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Ccm Rochester, Inc. v. Federated Investors, Inc.

United States District Court, S.D. New York

November 25, 2014

CCM ROCHESTER, INC., Plaintiff,
v.
FEDERATED INVESTORS, INC., Defendant.

OPINION & ORDER

VALERIE CAPRONI, District Judge.

CCM Rochester, Inc., a registered investment advisor formerly known as Clover Capital Management, Inc. ("CCM" or "Clover"), filed suit on May 20, 2014, seeking damages arising out of a 2008 Asset Purchase Agreement (the "APA") pursuant to which Federated Investors, Inc. ("Federated") acquired all of the assets of CCM. Compl. ¶ 2. Federated moves to dismiss the Complaint under Fed.R.Civ.P. 12(b)(6) for failing to plead fraud with particularity and failing to state claims for breach of implied duties to use best efforts and of good faith and fair dealing. For the reasons discussed briefly below, the motion is GRANTED in part and DENIED in part.

LEGAL STANDARD

In evaluating a motion to dismiss, the Court must accept the well-pleaded allegations of the Complaint as true and draw all inferences in the non-moving party's favor. LaFaro v. Cardiothoracic Grp., 570 F.3d 471, 475 (2d Cir. 2009). Nonetheless, in order to survive a motion to dismiss, "a complaint must contain sufficient factual matter... to state a claim to relief that is plausible on its face.'" Ashcroft v. Iqbal, 556 U.S. 662, 678 (2009) (quoting Bell Atl. Corp. v. Twombly, 550 U.S. 544, 570 (2007)). "Plausibility" is not certainty. Iqbal does not require the complaint to allege "facts which can have no conceivable other explanation, no matter how improbable that explanation may be." Cohen v. SAC Trading Corp., 711 F.3d 353, 360 (2d Cir. 2013). But "[f]actual allegations must be enough to raise a right to relief above the speculative level." Twombly, 550 U.S. at 555.

There is, of course, a heightened pleading standard for fraud. "In alleging fraud or mistake, a party must state with particularity the circumstances constituting fraud or mistake. Malice, intent, knowledge, and other conditions of a person's mind may be alleged generally." Fed.R.Civ.P. 9(b). To plead the circumstances constituting fraud with particularity, the complaint must "(1) specify the statements that the plaintiff contends were fraudulent, (2) identify the speaker, (3) state where and when the statements were made, and (4) explain why the statements were fraudulent." Lerner v. Fleet Bank, N.A., 459 F.3d 273, 290 (2d Cir. 2006) (quoting Mills v. Polar Molecular Corp., 12 F.3d 1170, 1175 (2d Cir. 1993)). To plead malice, intent, or knowledge "generally" means that "the general short and plain statement of the claim' mandate in Rule 8(a)... should control the second sentence of Rule 9(b).'" Iqbal, 556 U.S. at 687 (quoting 5A C. Wright & A. Miller, Federal Practice and Procedure § 1301, p. 291 (3d ed. 2004)). But "generally' is not the equivalent of conclusorily.... [P]laintiffs must still plead the events which they claim give rise to an inference of [malice, intent, or] knowledge" to satisfy the Rule 8(a) pleading standard. Krys v. Pigott, 749 F.3d 117, 129 (2d Cir. 2014) (citations omitted).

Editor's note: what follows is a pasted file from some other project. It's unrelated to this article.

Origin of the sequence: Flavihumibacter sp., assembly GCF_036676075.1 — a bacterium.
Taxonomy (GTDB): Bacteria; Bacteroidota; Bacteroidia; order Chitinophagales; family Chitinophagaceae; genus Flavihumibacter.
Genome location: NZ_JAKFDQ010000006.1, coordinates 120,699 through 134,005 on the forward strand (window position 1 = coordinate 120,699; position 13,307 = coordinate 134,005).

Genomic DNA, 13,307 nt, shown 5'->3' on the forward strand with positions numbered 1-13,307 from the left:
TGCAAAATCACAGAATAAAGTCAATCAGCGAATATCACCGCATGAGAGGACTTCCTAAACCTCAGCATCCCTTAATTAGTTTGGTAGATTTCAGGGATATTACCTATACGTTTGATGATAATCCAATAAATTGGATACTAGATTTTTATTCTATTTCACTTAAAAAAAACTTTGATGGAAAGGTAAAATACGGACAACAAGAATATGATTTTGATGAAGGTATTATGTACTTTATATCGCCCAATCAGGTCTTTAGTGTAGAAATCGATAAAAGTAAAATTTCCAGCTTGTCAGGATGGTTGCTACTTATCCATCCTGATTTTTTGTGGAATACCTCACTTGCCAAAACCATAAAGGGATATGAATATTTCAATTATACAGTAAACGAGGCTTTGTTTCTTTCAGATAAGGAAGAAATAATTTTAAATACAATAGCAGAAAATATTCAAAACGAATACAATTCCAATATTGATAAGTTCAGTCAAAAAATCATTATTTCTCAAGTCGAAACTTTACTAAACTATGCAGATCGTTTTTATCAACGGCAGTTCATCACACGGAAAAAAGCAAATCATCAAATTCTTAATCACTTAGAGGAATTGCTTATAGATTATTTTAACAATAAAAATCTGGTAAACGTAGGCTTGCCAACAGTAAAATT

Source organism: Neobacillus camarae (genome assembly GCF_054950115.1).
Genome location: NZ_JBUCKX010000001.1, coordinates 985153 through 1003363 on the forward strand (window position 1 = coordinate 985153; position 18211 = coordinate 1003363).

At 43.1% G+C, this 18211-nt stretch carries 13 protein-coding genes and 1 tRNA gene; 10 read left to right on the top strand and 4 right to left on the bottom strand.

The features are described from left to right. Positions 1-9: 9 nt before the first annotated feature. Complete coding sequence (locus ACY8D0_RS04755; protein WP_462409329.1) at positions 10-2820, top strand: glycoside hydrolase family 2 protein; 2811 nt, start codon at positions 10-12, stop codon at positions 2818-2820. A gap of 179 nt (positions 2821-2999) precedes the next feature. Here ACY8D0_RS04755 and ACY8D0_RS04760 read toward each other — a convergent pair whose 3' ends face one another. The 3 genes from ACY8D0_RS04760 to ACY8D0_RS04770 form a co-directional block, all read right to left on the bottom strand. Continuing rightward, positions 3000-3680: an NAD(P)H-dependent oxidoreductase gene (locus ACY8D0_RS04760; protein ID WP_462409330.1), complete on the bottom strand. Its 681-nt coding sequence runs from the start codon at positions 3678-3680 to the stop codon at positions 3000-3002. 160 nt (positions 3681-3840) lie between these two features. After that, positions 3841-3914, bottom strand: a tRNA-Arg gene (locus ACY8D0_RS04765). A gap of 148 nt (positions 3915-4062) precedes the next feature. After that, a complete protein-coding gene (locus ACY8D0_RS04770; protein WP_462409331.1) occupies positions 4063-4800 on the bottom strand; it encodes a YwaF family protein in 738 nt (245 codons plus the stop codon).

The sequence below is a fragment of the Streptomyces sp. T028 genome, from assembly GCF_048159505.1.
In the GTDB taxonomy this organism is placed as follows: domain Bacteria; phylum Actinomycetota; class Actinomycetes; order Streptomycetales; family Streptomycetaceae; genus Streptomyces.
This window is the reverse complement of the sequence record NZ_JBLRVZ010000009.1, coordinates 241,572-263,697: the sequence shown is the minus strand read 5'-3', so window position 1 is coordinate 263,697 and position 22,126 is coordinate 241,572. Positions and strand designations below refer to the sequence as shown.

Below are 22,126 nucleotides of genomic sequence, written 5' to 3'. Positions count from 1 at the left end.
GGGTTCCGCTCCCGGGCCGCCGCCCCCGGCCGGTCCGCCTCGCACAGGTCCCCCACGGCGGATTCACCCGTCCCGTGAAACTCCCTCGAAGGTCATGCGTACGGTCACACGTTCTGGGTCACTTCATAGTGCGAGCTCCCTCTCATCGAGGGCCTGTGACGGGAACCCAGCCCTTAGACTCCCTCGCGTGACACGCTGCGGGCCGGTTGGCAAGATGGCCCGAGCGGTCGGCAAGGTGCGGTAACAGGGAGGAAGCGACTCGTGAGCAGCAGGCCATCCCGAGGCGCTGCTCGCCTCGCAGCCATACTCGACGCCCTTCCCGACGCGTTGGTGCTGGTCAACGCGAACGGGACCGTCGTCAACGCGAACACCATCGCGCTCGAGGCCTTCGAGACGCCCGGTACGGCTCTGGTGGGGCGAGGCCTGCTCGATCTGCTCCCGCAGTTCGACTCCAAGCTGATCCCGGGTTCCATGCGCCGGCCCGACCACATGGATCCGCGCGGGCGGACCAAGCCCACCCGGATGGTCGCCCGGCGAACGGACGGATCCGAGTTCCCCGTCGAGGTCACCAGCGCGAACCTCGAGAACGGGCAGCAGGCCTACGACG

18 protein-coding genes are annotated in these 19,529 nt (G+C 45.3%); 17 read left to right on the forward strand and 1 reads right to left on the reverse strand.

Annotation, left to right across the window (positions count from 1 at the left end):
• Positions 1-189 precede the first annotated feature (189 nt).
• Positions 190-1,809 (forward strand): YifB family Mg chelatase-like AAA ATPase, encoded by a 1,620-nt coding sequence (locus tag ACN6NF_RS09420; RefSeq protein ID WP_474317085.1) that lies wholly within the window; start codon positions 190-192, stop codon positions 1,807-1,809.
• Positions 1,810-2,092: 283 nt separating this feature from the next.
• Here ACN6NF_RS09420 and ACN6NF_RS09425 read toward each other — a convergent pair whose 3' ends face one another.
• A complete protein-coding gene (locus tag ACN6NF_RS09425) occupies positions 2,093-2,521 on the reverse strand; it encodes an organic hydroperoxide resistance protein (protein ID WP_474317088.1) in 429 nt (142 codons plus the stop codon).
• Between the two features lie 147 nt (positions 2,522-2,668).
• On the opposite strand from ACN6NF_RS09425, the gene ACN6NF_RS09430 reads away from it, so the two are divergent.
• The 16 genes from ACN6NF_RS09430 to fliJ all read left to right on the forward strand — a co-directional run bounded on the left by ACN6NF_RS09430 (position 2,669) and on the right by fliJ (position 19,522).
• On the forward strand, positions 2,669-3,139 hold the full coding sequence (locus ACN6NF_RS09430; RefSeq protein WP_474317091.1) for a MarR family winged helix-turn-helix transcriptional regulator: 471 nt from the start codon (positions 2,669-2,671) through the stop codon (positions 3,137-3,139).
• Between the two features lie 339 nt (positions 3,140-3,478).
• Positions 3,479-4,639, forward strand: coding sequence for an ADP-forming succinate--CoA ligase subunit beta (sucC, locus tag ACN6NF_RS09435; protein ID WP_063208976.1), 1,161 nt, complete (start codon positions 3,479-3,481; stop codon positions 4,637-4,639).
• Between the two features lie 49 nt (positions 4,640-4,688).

Federated argues that the Complaint fails to plead the circumstances of the alleged fraud with particularity and also argues that the Complaint fails adequately to plead fraudulent intent. Def. Mem. at 12-15. Additionally, Federated asserts that the facts alleged are insufficient to support a fraud claim sounding in tort because the fraud claim is duplicative of the breach of contract claims. Def. Mem. at 16. As to the breach of contract claims, Federated asserts: that the limitations of liability clause contained in the APA precludes liability; that the claims impermissibly seek to vary the terms of the contract in violation of the APA's integration clause; and that the Complaint fails plausibly to allege that Federated acted in bad faith. Def. Mem. at 17-25.

FACTUAL BACKGROUND

In early 2008, "Clover sought a strategic partner with strong marketing capabilities" to invest in its products to "realize the full potential of [Clover's] investment management franchise." Compl. ¶ 2. Clover issued a "request for proposal" ("RFP") to potential strategic partners. Compl. ¶¶ 21-22. The RFP specified that Clover was "seeking a partner with an extensive distribution network and marketing capabilities that could be used to expand Clover's client base and increase Clover's assets under management." Compl. ¶ 22.